Books Read / Films Seen / Spanish Lit Round-Up

Books read can be found here, films seen here (I notice I hadn’t updated films seen for 4 months, so that’s quite a few films).

This month I almost entirely read Spanish literature, only twice reading books not translated for the language (one of which, And the Money Kept Rolling In, was, to be fair, about the Argentinian debt crisis, so at least followed the theme). I quite enjoyed reading a single language for a month, having to force myself a little not to stray, and might try it another month at some point.

I read five novels and one novella, of which my favourite was Miguel Angel Asturias’ The President. I am also in the middle of a further five Spanish-language novels (Goytisolo, Carpentier, Sanchez Ferlosio, Pérez de Ayala and Cortázar – and I suppose Lezama Lima as well), and there are still plenty I wanted to read but never got around to. Two novels I started didn’t really enthuse me, Adolfo Bioy Caesares’ Asleep in the Sun and Juan José Saer’s The Sixty-Five Years of Washington.

I read short stories by Juan Valera, Pedro A de Alarcón, Gustavo Adolfo Bécquer, Eusebio Blasco, Carlos Coello, Emilia Pardo Bazán, Silvina Bullrich, Alejo Carpentier, Rafael Dieste, Wesceslao Fernández Flórez, Ánxel Fole, Pere Gimferrer, Juan Goytisolo, Alberto Insúa, Javier Marías, and Eduardo Mendoza. The last was my favourite, but since it was merely an excerpt from a novel (No News from Gurb), I’ll go instead for Marías’ decidedly Borgesian Gualta (and I’m not much of a Marías fan).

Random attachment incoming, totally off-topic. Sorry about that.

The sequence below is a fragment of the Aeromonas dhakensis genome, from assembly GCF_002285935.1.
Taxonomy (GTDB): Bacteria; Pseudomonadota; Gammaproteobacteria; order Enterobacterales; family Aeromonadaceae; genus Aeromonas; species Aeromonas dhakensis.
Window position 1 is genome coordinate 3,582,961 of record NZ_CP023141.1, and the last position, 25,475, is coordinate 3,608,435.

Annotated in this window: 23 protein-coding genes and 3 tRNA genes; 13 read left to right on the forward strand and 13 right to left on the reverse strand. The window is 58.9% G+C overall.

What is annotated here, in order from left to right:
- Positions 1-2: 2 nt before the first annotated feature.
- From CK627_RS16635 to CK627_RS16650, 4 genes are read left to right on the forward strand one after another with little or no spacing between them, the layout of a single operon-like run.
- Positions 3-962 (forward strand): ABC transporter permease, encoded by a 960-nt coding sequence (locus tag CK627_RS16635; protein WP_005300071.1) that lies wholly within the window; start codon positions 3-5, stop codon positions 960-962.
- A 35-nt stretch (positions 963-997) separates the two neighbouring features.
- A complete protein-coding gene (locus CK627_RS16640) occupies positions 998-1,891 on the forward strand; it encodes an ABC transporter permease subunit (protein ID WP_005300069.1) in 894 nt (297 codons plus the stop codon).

Next month I shall spend finishing books I’ve started, before the situation becomes untenable.

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4 thoughts on “Books Read / Films Seen / Spanish Lit Round-Up

  1. That’s quite a month of reading, señor Obooki; I think I counted twelve writers I’ve never read before I lost interest in counting, and I’d never even heard of three or four of the short story writers before. Too bad about the Saer; people seem to love that one or hate it. I get that “didn’t really enthuse me” doesn’t actually translate to “hate,” but I bet that horribly mistranslated/totally fabricated title put a jinx on your reading experience. That’s my story and I’m sticking to it!

  2. Short stories: up to Pardo Bazán come from a book called Spanish and Portuguese Short Stories (mostly c19th stories), Bullrich and Carpentier come from Latin-American Literature Today (“Today” being in this case 1977), and from Dieste to the end are from The Dedalus Book of Spanish Fantasy. Just received a novel by Bullrich (Tomorrow I’ll Say, Enough), whom I’d not heard of before.

    It must have been subconscious if it was title which put me off the Saer; as far as I was actually aware, it will just the fact that it didn’t seem to go anywhere whatsoever, just consisted of a man walking down a street.

  3. Road to Perdition is a funny one: so high-quality, such strong materials, yet such a milquetoast result. In retrospect, the problem was possibly that the finished film looks and sounds like one long cliche (although that doesn’t harm umpteen other gangster movies). Possibly it is The Hanks Factor, although for me The Law Factor plays a role as well. Or is it structural? – the 30s! Newman! Irish gangsters! – all wrapped round a plot that is essentially About a Boy.

  4. It’s just Hanks, I’m sure (although yes, the film is a stream of cliches); he can’t play a bad guy, not even when the bad guy is really a good guy. American Gangster also has a very similar feel to it: a gangster film that could have been good in theory but wasn’t.

    On the other hand, Seijun Suzuki’s gangster flick, Youth of the Beast, is just a rip-off of A Fistful of Dollars, but is great fun.

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